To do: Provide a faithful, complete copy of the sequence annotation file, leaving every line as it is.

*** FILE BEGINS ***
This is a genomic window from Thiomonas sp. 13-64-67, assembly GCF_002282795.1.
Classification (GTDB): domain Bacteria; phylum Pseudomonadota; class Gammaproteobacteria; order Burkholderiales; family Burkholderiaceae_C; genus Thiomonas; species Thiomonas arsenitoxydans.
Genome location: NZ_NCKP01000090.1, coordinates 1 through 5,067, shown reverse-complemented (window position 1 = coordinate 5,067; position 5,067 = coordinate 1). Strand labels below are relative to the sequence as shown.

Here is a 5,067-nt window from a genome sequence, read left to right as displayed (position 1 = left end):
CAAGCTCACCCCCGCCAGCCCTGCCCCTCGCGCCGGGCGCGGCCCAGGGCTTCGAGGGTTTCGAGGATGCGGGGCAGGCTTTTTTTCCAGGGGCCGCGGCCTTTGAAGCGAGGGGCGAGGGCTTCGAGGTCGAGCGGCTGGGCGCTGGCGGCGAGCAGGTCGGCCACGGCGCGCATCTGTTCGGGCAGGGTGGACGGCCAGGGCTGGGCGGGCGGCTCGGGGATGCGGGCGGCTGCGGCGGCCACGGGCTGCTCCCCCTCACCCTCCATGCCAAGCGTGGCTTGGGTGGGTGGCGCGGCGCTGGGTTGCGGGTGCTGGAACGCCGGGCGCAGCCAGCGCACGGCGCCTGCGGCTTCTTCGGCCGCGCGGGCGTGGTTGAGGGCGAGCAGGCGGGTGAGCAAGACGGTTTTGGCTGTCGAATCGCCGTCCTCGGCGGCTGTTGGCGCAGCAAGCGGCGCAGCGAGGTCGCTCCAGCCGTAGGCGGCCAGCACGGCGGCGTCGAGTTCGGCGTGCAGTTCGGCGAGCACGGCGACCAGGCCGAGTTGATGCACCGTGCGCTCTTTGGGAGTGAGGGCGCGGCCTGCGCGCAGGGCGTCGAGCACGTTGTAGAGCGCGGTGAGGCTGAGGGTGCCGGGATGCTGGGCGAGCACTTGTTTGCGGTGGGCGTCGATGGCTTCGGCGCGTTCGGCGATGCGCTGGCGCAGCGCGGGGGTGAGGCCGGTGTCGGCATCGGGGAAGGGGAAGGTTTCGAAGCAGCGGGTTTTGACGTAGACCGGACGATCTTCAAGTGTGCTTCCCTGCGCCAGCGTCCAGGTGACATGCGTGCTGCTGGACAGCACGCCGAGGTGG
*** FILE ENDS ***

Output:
This is a genomic window from Thiomonas sp. 13-64-67, assembly GCF_002282795.1.
Classification (GTDB): domain Bacteria; phylum Pseudomonadota; class Gammaproteobacteria; order Burkholderiales; family Burkholderiaceae_C; genus Thiomonas; species Thiomonas arsenitoxydans.
Genome location: NZ_NCKP01000090.1, coordinates 1 through 5,067, shown reverse-complemented (window position 1 = coordinate 5,067; position 5,067 = coordinate 1). Strand labels below are relative to the sequence as shown.

Here is a 5,067-nt window from a genome sequence, read left to right as displayed (position 1 = left end):
CAAGCTCACCCCCGCCAGCCCTGCCCCTCGCGCCGGGCGCGGCCCAGGGCTTCGAGGGTTTCGAGGATGCGGGGCAGGCTTTTTTTCCAGGGGCCGCGGCCTTTGAAGCGAGGGGCGAGGGCTTCGAGGTCGAGCGGCTGGGCGCTGGCGGCGAGCAGGTCGGCCACGGCGCGCATCTGTTCGGGCAGGGTGGACGGCCAGGGCTGGGCGGGCGGCTCGGGGATGCGGGCGGCTGCGGCGGCCACGGGCTGCTCCCCCTCACCCTCCATGCCAAGCGTGGCTTGGGTGGGTGGCGCGGCGCTGGGTTGCGGGTGCTGGAACGCCGGGCGCAGCCAGCGCACGGCGCCTGCGGCTTCTTCGGCCGCGCGGGCGTGGTTGAGGGCGAGCAGGCGGGTGAGCAAGACGGTTTTGGCTGTCGAATCGCCGTCCTCGGCGGCTGTTGGCGCAGCAAGCGGCGCAGCGAGGTCGCTCCAGCCGTAGGCGGCCAGCACGGCGGCGTCGAGTTCGGCGTGCAGTTCGGCGAGCACGGCGACCAGGCCGAGTTGATGCACCGTGCGCTCTTTGGGAGTGAGGGCGCGGCCTGCGCGCAGGGCGTCGAGCACGTTGTAGAGCGCGGTGAGGCTGAGGGTGCCGGGATGCTGGGCGAGCACTTGTTTGCGGTGGGCGTCGATGGCTTCGGCGCGTTCGGCGATGCGCTGGCGCAGCGCGGGGGTGAGGCCGGTGTCGGCATCGGGGAAGGGGAAGGTTTCGAAGCAGCGGGTTTTGACGTAGACCGGACGATCTTCAAGTGTGCTTCCCTGCGCCAGCGTCCAGGTGACATGCGTGCTGCTGGACAGCACGCCGAGGTGG